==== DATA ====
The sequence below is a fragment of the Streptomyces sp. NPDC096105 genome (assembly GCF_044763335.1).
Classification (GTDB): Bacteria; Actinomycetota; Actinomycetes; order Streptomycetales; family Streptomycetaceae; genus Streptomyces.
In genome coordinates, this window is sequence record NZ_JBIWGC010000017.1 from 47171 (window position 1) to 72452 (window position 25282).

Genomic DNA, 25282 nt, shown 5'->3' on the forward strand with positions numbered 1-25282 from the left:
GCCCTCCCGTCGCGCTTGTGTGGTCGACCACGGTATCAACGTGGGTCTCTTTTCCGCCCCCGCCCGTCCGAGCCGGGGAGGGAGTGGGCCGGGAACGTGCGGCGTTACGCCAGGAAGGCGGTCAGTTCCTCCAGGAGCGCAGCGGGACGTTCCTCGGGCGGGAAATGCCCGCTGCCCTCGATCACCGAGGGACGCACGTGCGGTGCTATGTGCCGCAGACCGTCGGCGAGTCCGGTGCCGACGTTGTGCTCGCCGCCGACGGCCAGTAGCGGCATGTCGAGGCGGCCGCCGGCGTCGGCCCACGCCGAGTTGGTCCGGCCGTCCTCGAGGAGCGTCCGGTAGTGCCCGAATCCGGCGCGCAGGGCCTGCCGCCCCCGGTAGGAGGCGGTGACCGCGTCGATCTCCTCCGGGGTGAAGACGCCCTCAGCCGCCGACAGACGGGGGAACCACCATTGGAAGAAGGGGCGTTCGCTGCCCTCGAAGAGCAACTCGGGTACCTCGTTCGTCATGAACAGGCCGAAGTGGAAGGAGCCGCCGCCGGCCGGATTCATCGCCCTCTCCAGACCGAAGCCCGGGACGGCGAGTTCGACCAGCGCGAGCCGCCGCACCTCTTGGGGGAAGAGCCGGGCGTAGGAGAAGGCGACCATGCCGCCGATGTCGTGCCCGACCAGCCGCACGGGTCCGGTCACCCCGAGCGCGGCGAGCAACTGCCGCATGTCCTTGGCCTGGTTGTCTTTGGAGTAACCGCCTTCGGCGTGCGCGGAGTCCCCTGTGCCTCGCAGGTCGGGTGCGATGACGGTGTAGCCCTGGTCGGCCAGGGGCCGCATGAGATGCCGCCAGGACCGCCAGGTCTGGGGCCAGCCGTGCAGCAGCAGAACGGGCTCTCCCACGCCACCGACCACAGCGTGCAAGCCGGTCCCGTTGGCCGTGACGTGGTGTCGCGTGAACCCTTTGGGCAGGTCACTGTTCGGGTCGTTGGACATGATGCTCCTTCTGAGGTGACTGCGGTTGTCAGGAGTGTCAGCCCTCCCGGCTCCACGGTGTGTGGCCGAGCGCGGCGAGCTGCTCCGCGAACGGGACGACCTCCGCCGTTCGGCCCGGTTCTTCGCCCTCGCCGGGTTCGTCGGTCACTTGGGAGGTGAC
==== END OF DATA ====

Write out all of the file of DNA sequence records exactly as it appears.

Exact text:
The sequence below is a fragment of the Streptomyces sp. NPDC096105 genome (assembly GCF_044763335.1).
Classification (GTDB): Bacteria; Actinomycetota; Actinomycetes; order Streptomycetales; family Streptomycetaceae; genus Streptomyces.
In genome coordinates, this window is sequence record NZ_JBIWGC010000017.1 from 47171 (window position 1) to 72452 (window position 25282).

Genomic DNA, 25282 nt, shown 5'->3' on the forward strand with positions numbered 1-25282 from the left:
GCCCTCCCGTCGCGCTTGTGTGGTCGACCACGGTATCAACGTGGGTCTCTTTTCCGCCCCCGCCCGTCCGAGCCGGGGAGGGAGTGGGCCGGGAACGTGCGGCGTTACGCCAGGAAGGCGGTCAGTTCCTCCAGGAGCGCAGCGGGACGTTCCTCGGGCGGGAAATGCCCGCTGCCCTCGATCACCGAGGGACGCACGTGCGGTGCTATGTGCCGCAGACCGTCGGCGAGTCCGGTGCCGACGTTGTGCTCGCCGCCGACGGCCAGTAGCGGCATGTCGAGGCGGCCGCCGGCGTCGGCCCACGCCGAGTTGGTCCGGCCGTCCTCGAGGAGCGTCCGGTAGTGCCCGAATCCGGCGCGCAGGGCCTGCCGCCCCCGGTAGGAGGCGGTGACCGCGTCGATCTCCTCCGGGGTGAAGACGCCCTCAGCCGCCGACAGACGGGGGAACCACCATTGGAAGAAGGGGCGTTCGCTGCCCTCGAAGAGCAACTCGGGTACCTCGTTCGTCATGAACAGGCCGAAGTGGAAGGAGCCGCCGCCGGCCGGATTCATCGCCCTCTCCAGACCGAAGCCCGGGACGGCGAGTTCGACCAGCGCGAGCCGCCGCACCTCTTGGGGGAAGAGCCGGGCGTAGGAGAAGGCGACCATGCCGCCGATGTCGTGCCCGACCAGCCGCACGGGTCCGGTCACCCCGAGCGCGGCGAGCAACTGCCGCATGTCCTTGGCCTGGTTGTCTTTGGAGTAACCGCCTTCGGCGTGCGCGGAGTCCCCTGTGCCTCGCAGGTCGGGTGCGATGACGGTGTAGCCCTGGTCGGCCAGGGGCCGCATGAGATGCCGCCAGGACCGCCAGGTCTGGGGCCAGCCGTGCAGCAGCAGAACGGGCTCTCCCACGCCACCGACCACAGCGTGCAAGCCGGTCCCGTTGGCCGTGACGTGGTGTCGCGTGAACCCTTTGGGCAGGTCACTGTTCGGGTCGTTGGACATGATGCTCCTTCTGAGGTGACTGCGGTTGTCAGGAGTGTCAGCCCTCCCGGCTCCACGGTGTGTGGCCGAGCGCGGCGAGCTGCTCCGCGAACGGGACGACCTCCGCCGTTCGGCCCGGTTCTTCGCCCTCGCCGGGTTCGTCGGTCACTTGGGAGGTGAC